UTHSC dentist who overcame oral challenges now serves others

Pictured on the set of The View are (L-R) Sarah Tevis, D.D.S., Michelle Mohammed, from Johnson and Johnson (sponsors of the Remarkable Woman Award), and Susan Scott, Tevis’ mother.

San Antonio (Oct. 28, 2003) – At first glance, you might  wonder why young Texas dentist Sarah Tevis won a trip to  New York to appear on a national TV show. You might also  wonder what prompted her selection for the national  Remarkable Woman Award from Personal Products Co., a  division of McNeil-PPC Inc.

It’s true that Dr. Tevis, 27, graduated this past May from  the Dental School at The University of Texas Health  Science Center at San Antonio (UTHSC). It’s also true that  she was a guest on ABC’s “The View,” which aired her  segment Oct. 6 nationwide. It’s true that she is a resident  in advanced education in general dentistry at the UTHSC  Dental School. And it’s certainly true that she is learning to treat the most challenging cases, including medically compromised patients, and plans to work in private practice with hopes of teaching.

But that’s only half her story. Personal experience has given Dr. Tevis the ability to help patients overcome oral challenges. Her mother, Susan Scott, nominated her for the Remarkable Woman Award.

The Waco, Texas, native was born with ectodermal dysplasia, which causes abnormalities of sweat glands, tooth buds, hair follicles and nail development. Many patients undergo treatment for missing or malformed teeth. “Dr. Brad Willis, my pediatric dentist in Waco, was a big influence in my decision to choose dentistry as a career,” Dr. Tevis said. “I had a rare condition not many people knew about, but he figured it out and referred me to the National Institutes of Health for further treatment. I went there for about five years to be part of a study. I also consider my dentist at NIH, Dr. Al Guckes, to be an important mentor and dear friend to this day.”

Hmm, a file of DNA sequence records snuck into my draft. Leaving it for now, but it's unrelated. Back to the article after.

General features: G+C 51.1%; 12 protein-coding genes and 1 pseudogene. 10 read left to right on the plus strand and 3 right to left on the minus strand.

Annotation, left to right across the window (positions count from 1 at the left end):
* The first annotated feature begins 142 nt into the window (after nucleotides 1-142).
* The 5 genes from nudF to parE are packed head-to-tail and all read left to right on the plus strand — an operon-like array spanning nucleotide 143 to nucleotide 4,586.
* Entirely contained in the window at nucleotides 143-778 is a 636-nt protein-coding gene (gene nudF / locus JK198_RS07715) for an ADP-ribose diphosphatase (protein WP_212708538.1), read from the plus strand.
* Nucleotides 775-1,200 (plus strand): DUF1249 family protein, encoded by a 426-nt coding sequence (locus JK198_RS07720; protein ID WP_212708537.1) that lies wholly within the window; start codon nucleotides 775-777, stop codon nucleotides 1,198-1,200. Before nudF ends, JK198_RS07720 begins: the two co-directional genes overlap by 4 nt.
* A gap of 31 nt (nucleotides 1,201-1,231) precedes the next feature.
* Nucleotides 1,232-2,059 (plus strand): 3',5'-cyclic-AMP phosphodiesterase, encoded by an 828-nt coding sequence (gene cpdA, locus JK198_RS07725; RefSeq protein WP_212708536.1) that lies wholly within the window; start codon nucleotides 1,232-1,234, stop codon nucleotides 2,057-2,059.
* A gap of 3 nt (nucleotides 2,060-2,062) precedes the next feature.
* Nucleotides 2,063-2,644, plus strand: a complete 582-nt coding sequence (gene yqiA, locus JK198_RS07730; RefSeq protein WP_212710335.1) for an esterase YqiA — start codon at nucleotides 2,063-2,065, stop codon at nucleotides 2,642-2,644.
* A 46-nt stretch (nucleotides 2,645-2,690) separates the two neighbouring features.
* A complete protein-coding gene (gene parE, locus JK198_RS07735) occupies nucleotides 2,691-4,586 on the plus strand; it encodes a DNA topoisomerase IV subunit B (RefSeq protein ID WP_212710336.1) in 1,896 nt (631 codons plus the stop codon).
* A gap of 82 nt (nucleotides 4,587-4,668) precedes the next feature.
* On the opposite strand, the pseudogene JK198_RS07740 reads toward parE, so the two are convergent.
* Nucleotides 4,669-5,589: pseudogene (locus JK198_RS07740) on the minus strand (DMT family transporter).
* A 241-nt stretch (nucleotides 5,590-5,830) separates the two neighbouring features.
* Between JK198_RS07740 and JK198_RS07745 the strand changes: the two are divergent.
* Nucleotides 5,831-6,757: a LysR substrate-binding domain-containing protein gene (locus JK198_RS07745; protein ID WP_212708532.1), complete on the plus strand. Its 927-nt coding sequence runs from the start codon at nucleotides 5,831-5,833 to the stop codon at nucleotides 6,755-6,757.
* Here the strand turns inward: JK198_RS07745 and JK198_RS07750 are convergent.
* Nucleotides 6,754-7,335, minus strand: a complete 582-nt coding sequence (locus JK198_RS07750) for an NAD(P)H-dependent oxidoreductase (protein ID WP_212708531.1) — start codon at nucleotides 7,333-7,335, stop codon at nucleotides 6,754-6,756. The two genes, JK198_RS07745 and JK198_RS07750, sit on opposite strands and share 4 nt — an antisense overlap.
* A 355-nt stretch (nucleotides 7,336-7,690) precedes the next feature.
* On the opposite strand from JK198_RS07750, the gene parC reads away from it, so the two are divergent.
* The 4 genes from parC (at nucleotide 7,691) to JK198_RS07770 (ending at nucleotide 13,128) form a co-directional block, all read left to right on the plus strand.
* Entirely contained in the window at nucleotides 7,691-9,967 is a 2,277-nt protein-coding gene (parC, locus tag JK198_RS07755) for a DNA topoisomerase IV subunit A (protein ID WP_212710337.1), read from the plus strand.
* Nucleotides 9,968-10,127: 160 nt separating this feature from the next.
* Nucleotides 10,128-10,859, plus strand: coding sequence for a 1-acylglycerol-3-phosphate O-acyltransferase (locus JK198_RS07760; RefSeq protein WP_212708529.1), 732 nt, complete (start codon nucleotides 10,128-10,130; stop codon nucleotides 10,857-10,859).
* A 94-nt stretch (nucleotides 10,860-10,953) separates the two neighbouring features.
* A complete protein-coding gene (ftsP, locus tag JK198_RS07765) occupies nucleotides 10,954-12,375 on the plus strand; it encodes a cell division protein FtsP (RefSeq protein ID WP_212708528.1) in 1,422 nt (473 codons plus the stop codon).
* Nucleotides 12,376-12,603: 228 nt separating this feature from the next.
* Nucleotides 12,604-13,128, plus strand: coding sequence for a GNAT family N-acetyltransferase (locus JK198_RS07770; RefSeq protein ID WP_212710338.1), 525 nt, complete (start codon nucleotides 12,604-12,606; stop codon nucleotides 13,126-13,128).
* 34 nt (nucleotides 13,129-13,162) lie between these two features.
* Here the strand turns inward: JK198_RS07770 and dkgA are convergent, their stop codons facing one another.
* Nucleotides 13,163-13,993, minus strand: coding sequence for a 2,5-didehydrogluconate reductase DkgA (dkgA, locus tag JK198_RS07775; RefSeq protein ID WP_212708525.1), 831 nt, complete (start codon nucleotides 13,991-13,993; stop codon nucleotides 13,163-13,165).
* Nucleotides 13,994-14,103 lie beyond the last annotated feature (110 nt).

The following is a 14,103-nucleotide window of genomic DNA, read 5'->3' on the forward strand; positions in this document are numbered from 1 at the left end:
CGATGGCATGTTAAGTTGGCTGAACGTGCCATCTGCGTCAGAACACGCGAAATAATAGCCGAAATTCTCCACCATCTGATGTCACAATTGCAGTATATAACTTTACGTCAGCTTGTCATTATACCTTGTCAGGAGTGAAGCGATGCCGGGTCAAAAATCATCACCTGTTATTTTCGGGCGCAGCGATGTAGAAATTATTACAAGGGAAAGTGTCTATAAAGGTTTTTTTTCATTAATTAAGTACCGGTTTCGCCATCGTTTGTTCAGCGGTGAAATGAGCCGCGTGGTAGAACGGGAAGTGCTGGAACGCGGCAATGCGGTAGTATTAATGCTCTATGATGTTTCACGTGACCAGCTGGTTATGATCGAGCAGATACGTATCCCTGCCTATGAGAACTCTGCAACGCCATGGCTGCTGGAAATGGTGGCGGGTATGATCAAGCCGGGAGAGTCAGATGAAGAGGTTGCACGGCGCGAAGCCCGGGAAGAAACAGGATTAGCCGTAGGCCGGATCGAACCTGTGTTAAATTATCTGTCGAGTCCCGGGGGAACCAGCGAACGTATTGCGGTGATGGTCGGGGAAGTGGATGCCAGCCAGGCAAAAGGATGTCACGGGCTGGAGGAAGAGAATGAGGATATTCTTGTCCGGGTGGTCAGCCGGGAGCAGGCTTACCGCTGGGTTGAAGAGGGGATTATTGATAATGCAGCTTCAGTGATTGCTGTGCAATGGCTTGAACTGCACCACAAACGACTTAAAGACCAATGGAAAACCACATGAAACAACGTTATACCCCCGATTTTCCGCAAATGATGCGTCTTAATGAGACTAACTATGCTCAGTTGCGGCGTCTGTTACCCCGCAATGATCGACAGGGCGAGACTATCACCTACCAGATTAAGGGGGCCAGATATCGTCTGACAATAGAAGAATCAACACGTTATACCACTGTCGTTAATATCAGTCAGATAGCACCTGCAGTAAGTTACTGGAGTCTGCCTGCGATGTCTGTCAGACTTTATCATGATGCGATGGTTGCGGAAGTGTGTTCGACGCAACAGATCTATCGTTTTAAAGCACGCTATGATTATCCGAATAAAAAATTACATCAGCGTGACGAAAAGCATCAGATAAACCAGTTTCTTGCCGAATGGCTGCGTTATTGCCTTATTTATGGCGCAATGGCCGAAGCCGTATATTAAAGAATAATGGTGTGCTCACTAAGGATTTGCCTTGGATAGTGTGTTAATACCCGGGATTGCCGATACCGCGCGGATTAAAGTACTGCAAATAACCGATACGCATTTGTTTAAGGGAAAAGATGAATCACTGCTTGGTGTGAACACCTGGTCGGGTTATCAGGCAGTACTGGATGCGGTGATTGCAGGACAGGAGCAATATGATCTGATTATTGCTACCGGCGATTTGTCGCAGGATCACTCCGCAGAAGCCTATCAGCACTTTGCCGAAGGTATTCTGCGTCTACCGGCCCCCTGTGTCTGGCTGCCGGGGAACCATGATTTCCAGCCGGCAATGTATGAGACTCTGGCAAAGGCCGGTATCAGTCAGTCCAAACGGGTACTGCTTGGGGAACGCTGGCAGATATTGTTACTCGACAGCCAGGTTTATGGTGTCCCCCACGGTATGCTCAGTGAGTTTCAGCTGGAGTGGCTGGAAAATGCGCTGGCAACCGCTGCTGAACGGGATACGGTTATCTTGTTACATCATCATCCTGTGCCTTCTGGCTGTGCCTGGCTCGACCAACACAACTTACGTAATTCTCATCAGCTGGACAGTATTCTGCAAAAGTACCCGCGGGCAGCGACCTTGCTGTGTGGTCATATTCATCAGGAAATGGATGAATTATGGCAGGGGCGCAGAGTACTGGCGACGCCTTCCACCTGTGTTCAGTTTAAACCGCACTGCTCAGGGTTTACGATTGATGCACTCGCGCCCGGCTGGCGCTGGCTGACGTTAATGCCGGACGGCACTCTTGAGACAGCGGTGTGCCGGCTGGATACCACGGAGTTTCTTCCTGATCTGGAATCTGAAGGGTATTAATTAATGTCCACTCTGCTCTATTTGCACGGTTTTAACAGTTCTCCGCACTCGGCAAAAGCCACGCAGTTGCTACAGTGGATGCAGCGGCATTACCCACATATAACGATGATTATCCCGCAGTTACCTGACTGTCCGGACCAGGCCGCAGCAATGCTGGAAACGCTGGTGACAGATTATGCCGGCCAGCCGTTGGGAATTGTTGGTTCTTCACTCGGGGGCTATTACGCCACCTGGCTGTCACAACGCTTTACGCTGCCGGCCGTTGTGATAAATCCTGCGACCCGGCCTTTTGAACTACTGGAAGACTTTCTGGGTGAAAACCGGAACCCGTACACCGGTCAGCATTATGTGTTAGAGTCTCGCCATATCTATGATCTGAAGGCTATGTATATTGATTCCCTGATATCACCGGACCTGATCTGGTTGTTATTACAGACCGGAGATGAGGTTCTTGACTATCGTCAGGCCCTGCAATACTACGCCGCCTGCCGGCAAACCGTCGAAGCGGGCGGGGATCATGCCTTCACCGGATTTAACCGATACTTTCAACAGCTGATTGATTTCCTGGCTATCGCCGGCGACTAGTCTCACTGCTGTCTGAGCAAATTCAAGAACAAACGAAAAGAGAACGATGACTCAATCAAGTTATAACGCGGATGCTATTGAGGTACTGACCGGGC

She attended high school in Waco. After graduation, she  made the transition to Texas Tech University, where she  received her baccalaureate degree in 1998. The next year  she was accepted to the UTHSC Dental School, where she  received a research fellowship from the American  Association for Dental Research and conducted a study of  ectodermal dysplasia in the pediatric dentistry department  under mentor Mary MacDougall, Ph.D. She also  volunteered to help with Miles for Smiles, which benefits mouth rinse and tooth sealant programs in San Antonio elementary schools. She graduated with the designation Research Honors.

Dr. Tevis is on the Board of Directors for the National Foundation for Ectodermal Dysplasia. As a member of the Family Services Committee, she visits with dentists and families throughout the country. She reviews treatment plans and gives families valuable wisdom about their course of action. She also serves on the Treatment Fund Committee, which provides support for patients who need dental care. “We allocate thousands and thousands of dollars to fix these problems,” she said. “A typical treatment plan could be $30,000 or $40,000.”

Ectodermal dysplasia syndromes affect as many as 7 in every 10,000 live births. There is no cure at the present time. Nonetheless, dentists such as Dr. Sarah Tevis are making a great difference in patients’ quality of life. “I enjoy being able to impact my patients and help them feel proud of their smiles,” she said. “I am lucky to be passionate about what I do and feel like I make a difference in people’s lives.”

It’s true she enjoyed standing on stage in New York and being recognized as a Remarkable Woman. It’s also true she had challenges in her past. The result is a dedicated professional with compassion unmatched in dentistry.

To view KSAT-TV’s news report on Tevis, visit:

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